By Jan Wagner
Last year, due to a major federal budget crisis, a ban was placed on military aircraft performing in air shows. In response, MCAS Miramar drastically scaled back the scope of the Miramar Air Show so that it would not have to be canceled. Arrangements were made for civilian aviators to perform. Tickets were sold. Vendors purchased their inventory – including perishable food, souvenirs and merchandise — for the large number of spectators that were expected. The hospitality chalets and grandstands were set up. Everything was good to go.
Proceeds from the Miramar Air Show are used to fund important community programs for our troops. They justifiably take great pride in putting on the show for all to enjoy. It is a great morale booster.
Nevertheless, literally just one day before the Miramar Air Show was scheduled to begin, came the announcement that because of the federal government’s shutdown, the show was canceled. As a result, rather than make money to fund its programs, the show lost about $700,000.
Thankfully, that situation is behind us now and the 2014 edition of the Miramar Air Show was a resounding success. The weather was great, the show was wonderful and very well attended, and our hosts in the military did an incredible job — as always, and with plenty of smiles to go around.
Saturday began with an orderly, efficient drive onto the base, where we were directed to park. Pilots were already performing aerobatics by mid-morning, including Sean Tucker. In his bright red “Oracle Challenger” bi-plane, he performed unbelievable feats of bravery: flying upside down near the ground, on knife-edge through ribbons at 220 mph, and straight up into a stall, falling backwards and then turning into the direction of the fall to recover his airspeed and fly safely away.
Military aviation was well represented. There was a demonstration of the state-of-the-art F-35B Lightning, which combines supersonic speed, radar-evading stealth, extreme agility and short takeoff/vertical landing capability.
The versatile MV-22 Osprey combines greater cargo and troop-carrying capabilities than a CH-46 helicopter, with the high speed of a fixed-wing airplane.
We enjoyed not one but two parachute teams: the Navy’s “Leap Frogs” and the Army’s “Golden Knights,” who lit up the night sky with a dazzling display of sparklers.
We were thrilled by the high-speed, flaming action of the “Smoke-N-Thunder” Jet Car and the “Shockwave” Jet Truck. As exciting as they were by day, seeing that jet truck make a high-speed pass at night was especially breathtaking.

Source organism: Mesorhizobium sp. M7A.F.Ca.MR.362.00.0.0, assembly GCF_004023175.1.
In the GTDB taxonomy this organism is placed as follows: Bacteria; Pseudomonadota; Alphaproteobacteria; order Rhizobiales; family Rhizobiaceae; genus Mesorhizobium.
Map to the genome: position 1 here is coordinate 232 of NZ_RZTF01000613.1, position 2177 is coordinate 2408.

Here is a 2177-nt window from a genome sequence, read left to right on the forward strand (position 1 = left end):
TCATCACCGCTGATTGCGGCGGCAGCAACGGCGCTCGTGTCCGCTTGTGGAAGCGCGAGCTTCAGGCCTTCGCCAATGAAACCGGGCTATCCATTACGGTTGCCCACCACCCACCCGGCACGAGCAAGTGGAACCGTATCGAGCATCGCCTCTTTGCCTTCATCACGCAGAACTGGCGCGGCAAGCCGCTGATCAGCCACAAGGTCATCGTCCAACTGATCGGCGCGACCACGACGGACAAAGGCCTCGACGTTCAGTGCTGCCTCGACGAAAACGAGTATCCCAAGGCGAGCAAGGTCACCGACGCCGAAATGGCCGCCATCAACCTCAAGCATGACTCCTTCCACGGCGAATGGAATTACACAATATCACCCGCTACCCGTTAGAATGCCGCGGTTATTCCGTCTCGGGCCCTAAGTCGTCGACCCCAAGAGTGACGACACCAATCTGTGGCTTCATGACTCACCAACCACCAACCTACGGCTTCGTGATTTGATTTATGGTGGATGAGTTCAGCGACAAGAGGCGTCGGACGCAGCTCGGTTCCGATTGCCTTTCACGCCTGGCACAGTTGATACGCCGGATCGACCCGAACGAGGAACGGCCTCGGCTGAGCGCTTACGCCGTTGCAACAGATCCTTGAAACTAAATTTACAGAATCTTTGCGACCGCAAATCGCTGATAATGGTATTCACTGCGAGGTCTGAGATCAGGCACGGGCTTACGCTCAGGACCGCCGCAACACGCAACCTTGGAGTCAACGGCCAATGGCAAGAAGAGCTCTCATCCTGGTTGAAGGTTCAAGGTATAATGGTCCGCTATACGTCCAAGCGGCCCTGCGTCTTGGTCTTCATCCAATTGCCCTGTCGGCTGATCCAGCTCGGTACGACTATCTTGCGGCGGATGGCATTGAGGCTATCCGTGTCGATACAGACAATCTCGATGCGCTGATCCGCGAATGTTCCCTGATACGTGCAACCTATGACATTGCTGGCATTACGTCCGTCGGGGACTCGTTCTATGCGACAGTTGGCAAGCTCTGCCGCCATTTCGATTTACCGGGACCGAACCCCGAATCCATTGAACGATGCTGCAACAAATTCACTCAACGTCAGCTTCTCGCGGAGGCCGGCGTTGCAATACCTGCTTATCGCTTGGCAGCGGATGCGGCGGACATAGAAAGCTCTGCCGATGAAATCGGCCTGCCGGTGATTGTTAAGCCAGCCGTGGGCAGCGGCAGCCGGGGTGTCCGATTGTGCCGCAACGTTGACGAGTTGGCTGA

There were many static military displays of airplanes and more, which were enjoyed by young and old alike. At the Air Show Expo, I had the exceptional honor of meeting Lt. Col. Robert “Bob” Friend: a Tuskegee airman (“Red Tail”) from WWII and a recipient of the Congressional Medal of Honor.
This year the Miramar Air Show celebrated MAGTF — the Marine Air-Ground Task Force, with a simulation of an all-out ground and air assault. Armed Marines and their vehicles were lowered from helicopters; powerful, flaming explosions followed as jets flew overhead; and tanks rolled across the battlefield.
There were two flight demonstration teams this year: the civilian Patriots Jet Team (flying L-39 jets) and the Navy’s Blue Angels. The Patriots put on a fantastic demonstration — not at all surprising, considering that they include former pilots from the Blue Angels, Thunderbirds and (Canadian) Snowbirds.
The Blue Angels' performance began with a demonstration of their C-130, which goes by the name “Fat Albert.” Next up were the Blue Angels in their F/A-18 Hornets. They flew in tight formations — as close as 18 inches apart in their Diamond 360 maneuver — and surprised the crowd as a single Blue Angel came silently from behind and flew at high speed over the grandstands.
The day ended with a spectacular fireworks show — which easily rivaled that of a major Fourth of July display — followed by the “Wall of Fire.” For any of you who have seen “World of Color” at Disney California Adventure, you know about the tall flames that accompany the Jack Sparrow (“Pirates of the Caribbean”) segment. While those flames are pretty warm, and generate loud oohs and aahs from the crowd, they do not compare to the Miramar Air Show’s “Wall of Fire.” The heat was absolutely intense. It was a fitting finale to the show, and gave us something unforgettable to remember until next year.
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Copyright © 2014 by Jan Wagner – A